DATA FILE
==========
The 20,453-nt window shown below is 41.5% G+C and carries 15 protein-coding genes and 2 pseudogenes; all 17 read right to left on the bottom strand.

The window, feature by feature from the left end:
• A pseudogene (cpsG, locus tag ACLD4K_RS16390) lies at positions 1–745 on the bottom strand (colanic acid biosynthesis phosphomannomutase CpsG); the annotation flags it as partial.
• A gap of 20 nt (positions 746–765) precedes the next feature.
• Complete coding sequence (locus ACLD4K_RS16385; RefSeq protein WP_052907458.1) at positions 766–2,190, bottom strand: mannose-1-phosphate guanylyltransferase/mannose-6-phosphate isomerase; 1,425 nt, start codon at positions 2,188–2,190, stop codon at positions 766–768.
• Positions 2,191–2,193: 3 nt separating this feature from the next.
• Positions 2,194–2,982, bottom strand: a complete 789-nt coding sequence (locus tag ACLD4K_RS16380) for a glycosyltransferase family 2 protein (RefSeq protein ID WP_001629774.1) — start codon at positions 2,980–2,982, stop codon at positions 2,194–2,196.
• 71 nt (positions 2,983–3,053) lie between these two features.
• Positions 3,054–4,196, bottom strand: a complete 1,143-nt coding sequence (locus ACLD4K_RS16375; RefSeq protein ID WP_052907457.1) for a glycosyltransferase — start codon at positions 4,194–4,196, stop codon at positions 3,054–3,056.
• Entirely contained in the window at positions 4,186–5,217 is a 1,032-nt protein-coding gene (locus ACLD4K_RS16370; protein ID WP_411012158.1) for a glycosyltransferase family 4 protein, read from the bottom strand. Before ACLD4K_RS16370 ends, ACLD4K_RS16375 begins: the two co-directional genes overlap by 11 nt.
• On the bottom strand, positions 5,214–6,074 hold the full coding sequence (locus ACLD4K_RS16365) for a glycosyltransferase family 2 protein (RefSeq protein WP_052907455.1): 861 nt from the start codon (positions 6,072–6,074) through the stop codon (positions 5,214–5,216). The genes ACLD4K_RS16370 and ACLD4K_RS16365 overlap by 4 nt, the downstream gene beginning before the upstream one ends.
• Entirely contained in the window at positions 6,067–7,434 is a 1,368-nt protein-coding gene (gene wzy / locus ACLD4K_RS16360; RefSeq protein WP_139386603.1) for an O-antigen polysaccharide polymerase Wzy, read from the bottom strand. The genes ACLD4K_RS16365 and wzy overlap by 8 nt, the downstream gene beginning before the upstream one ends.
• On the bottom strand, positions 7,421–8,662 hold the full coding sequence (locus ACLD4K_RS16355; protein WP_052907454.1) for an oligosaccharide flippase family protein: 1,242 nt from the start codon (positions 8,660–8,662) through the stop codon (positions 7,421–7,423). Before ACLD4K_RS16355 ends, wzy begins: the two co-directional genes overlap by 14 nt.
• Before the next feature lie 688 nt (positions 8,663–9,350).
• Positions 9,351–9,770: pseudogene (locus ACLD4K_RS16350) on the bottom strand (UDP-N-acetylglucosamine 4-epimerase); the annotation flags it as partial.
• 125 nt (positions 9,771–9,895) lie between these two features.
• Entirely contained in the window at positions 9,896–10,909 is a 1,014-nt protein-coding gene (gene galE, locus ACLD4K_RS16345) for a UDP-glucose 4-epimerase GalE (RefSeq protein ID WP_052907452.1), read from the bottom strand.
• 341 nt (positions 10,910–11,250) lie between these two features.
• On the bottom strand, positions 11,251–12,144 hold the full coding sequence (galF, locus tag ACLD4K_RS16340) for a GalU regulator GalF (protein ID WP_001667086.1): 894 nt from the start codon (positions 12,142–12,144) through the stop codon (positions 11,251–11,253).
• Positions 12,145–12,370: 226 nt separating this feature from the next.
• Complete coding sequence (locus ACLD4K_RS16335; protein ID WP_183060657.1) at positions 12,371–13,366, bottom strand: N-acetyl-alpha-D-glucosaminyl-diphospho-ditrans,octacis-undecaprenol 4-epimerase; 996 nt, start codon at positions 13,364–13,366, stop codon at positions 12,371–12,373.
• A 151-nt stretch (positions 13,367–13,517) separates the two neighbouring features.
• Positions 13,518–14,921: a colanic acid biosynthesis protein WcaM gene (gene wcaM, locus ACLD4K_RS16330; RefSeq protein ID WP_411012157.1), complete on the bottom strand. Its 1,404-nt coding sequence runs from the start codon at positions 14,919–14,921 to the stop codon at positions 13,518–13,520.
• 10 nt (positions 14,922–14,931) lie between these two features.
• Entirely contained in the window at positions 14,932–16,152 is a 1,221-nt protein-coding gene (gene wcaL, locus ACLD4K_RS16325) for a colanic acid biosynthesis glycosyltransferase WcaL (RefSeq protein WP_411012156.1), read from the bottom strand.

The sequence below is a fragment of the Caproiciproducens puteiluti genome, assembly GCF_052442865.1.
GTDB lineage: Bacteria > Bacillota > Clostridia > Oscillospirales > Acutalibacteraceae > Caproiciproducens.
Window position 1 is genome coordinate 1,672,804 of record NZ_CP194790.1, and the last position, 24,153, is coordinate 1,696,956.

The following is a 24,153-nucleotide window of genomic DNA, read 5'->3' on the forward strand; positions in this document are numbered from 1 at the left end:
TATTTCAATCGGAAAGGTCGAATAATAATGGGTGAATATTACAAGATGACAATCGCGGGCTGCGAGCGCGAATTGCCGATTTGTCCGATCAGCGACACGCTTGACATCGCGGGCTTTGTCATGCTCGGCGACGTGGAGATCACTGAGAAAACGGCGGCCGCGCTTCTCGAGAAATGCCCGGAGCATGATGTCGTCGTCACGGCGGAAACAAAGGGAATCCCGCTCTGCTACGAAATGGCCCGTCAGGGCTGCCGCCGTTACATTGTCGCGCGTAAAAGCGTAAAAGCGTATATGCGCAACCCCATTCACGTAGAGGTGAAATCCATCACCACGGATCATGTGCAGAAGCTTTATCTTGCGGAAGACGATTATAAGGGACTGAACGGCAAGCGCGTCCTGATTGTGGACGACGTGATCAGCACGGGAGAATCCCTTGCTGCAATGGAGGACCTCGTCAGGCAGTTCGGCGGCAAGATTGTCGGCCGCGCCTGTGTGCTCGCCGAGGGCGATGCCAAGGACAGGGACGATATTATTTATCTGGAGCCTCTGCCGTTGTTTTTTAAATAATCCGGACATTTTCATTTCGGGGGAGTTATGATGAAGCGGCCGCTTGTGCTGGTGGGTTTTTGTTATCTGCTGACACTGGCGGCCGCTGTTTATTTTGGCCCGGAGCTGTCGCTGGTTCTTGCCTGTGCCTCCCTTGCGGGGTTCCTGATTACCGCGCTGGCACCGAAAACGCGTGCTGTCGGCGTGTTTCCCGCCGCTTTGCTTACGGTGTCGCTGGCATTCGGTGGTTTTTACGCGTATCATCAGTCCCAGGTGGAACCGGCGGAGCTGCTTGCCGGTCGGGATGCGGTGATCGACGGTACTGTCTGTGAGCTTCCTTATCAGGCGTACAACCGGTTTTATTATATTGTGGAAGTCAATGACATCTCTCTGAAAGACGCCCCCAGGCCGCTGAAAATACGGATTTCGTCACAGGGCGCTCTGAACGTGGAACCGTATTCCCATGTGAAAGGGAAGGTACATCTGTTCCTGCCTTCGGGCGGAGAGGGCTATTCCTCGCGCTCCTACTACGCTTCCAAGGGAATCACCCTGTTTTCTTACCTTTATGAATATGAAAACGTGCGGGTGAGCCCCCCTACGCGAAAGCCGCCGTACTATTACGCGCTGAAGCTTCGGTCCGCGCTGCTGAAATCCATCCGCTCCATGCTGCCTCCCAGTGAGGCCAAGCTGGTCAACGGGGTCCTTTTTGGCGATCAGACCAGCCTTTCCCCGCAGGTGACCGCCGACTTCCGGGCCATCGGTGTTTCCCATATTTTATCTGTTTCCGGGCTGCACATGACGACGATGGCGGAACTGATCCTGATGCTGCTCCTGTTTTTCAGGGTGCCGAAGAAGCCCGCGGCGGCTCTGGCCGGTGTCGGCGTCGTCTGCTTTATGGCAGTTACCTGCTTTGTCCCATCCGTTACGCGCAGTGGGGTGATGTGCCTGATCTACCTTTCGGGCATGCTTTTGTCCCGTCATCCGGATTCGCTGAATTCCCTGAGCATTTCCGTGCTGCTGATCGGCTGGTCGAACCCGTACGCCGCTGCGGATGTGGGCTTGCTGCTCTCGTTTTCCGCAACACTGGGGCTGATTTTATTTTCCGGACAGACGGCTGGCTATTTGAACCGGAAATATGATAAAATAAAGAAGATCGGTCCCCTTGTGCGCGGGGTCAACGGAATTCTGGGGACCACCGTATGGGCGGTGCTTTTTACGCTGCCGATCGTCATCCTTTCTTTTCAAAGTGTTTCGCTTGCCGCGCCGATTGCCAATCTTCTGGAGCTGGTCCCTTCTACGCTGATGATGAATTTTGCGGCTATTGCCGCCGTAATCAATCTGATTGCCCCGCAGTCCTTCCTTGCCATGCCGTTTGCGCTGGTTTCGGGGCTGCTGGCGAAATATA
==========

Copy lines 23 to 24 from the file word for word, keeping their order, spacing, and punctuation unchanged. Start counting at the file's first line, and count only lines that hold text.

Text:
• Positions 13,518–14,921: a colanic acid biosynthesis protein WcaM gene (gene wcaM, locus ACLD4K_RS16330; RefSeq protein ID WP_411012157.1), complete on the bottom strand. Its 1,404-nt coding sequence runs from the start codon at positions 14,919–14,921 to the stop codon at positions 13,518–13,520.
• 10 nt (positions 14,922–14,931) lie between these two features.